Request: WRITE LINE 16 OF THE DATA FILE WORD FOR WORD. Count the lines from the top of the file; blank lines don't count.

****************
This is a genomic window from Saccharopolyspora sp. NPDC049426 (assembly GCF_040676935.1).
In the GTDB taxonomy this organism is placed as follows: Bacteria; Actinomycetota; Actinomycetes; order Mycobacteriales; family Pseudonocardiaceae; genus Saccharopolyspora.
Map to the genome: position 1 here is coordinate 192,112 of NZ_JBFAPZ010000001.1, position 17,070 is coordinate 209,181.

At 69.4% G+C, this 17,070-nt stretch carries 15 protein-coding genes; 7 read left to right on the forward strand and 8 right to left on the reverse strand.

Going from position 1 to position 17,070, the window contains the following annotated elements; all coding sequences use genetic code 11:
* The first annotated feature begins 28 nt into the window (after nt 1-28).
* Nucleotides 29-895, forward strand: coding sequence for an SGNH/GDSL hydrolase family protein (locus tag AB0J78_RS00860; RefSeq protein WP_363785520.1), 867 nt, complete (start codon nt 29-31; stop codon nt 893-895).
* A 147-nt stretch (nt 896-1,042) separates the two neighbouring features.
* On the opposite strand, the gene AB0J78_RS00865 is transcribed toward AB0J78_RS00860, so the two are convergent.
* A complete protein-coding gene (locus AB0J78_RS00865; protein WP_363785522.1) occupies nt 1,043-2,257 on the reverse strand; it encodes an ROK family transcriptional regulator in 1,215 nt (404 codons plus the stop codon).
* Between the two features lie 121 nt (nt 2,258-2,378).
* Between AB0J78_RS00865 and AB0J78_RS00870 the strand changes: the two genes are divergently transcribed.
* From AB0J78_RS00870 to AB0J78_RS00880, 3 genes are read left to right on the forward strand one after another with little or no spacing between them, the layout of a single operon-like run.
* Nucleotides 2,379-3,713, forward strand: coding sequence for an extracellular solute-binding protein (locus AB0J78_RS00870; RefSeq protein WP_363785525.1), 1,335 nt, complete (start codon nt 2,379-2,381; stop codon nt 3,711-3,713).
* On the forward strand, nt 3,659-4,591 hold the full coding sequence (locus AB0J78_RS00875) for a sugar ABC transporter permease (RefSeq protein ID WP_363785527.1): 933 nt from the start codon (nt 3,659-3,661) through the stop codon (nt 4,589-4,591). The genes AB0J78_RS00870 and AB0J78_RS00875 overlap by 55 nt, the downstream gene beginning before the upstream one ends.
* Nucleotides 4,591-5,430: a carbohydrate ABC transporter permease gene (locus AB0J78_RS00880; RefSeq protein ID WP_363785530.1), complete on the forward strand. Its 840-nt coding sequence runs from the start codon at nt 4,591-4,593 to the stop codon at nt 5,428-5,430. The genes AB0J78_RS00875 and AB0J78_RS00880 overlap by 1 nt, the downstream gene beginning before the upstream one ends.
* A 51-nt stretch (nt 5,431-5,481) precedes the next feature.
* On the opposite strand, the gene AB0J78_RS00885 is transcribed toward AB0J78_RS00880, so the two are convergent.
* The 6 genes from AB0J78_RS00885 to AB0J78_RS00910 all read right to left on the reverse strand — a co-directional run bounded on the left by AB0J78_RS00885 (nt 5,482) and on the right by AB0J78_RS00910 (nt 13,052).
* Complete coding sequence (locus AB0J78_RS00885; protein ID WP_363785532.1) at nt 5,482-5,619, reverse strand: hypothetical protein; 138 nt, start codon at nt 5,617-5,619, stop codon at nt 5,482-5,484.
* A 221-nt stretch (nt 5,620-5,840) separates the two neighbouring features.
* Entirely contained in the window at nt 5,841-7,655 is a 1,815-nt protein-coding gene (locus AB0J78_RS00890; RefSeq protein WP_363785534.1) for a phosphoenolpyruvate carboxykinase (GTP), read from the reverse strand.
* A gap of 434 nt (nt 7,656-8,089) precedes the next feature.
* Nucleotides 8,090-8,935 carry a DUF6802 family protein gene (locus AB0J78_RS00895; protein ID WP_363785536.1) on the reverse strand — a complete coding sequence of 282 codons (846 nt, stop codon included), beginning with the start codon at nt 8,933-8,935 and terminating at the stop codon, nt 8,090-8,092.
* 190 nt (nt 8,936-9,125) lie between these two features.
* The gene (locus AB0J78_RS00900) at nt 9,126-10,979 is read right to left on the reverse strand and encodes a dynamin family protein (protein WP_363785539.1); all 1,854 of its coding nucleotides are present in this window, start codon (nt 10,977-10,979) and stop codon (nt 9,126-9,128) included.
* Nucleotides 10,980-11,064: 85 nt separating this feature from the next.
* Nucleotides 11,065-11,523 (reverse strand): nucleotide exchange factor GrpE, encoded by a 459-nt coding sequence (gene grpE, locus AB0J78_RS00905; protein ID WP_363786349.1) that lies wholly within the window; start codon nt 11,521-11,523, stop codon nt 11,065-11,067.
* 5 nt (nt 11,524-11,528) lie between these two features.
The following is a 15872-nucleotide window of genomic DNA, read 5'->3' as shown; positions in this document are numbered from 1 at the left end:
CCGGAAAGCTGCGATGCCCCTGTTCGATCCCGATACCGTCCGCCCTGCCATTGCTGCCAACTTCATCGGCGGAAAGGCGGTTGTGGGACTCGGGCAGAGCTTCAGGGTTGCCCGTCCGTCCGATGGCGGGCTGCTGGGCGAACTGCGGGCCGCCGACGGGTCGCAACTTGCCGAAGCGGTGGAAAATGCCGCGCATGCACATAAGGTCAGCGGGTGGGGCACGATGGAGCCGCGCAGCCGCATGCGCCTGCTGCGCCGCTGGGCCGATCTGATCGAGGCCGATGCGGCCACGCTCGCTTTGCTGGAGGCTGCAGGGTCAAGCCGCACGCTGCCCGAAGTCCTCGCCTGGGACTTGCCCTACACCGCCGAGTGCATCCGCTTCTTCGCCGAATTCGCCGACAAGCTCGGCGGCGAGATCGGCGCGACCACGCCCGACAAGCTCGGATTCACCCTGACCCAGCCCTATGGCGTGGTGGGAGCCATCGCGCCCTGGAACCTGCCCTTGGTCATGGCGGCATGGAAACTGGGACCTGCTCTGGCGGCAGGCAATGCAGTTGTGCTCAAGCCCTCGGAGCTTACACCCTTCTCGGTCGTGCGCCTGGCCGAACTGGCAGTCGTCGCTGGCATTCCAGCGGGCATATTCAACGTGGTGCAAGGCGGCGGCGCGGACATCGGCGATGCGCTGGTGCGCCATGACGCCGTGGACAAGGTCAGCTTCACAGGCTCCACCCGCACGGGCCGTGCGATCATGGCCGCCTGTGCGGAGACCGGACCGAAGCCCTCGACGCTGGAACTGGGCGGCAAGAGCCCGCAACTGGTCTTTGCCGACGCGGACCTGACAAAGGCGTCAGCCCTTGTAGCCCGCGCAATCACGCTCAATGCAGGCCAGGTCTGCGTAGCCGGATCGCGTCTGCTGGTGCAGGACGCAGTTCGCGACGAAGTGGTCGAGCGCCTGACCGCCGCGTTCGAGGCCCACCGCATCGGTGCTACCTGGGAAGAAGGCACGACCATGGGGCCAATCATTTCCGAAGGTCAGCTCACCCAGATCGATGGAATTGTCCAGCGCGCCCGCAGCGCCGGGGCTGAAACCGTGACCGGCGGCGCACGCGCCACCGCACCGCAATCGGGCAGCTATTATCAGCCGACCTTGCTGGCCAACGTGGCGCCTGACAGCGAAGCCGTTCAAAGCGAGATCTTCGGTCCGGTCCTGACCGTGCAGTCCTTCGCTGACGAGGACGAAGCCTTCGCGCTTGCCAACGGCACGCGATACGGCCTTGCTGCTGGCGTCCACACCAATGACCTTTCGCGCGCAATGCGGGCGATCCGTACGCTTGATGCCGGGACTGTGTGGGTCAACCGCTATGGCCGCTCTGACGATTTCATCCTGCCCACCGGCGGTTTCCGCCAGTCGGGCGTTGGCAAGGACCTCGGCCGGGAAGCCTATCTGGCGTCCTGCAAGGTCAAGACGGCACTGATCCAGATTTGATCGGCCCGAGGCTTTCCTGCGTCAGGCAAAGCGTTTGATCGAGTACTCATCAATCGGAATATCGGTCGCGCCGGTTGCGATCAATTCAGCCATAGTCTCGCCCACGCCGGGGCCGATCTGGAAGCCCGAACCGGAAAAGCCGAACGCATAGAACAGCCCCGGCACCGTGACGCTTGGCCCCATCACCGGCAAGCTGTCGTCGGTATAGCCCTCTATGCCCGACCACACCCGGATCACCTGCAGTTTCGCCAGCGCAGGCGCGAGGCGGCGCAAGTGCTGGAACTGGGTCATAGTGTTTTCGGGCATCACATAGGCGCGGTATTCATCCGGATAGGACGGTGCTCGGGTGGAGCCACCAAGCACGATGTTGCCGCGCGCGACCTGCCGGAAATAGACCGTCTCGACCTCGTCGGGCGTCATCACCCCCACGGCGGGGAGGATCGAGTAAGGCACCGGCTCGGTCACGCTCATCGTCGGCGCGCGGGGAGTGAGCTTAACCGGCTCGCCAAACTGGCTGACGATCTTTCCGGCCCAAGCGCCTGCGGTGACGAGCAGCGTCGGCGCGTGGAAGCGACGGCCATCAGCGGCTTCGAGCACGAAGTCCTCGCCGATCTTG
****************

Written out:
* Nucleotides 4,591-5,430: a carbohydrate ABC transporter permease gene (locus AB0J78_RS00880; RefSeq protein ID WP_363785530.1), complete on the forward strand. Its 840-nt coding sequence runs from the start codon at nt 4,591-4,593 to the stop codon at nt 5,428-5,430. The genes AB0J78_RS00875 and AB0J78_RS00880 overlap by 1 nt, the downstream gene beginning before the upstream one ends.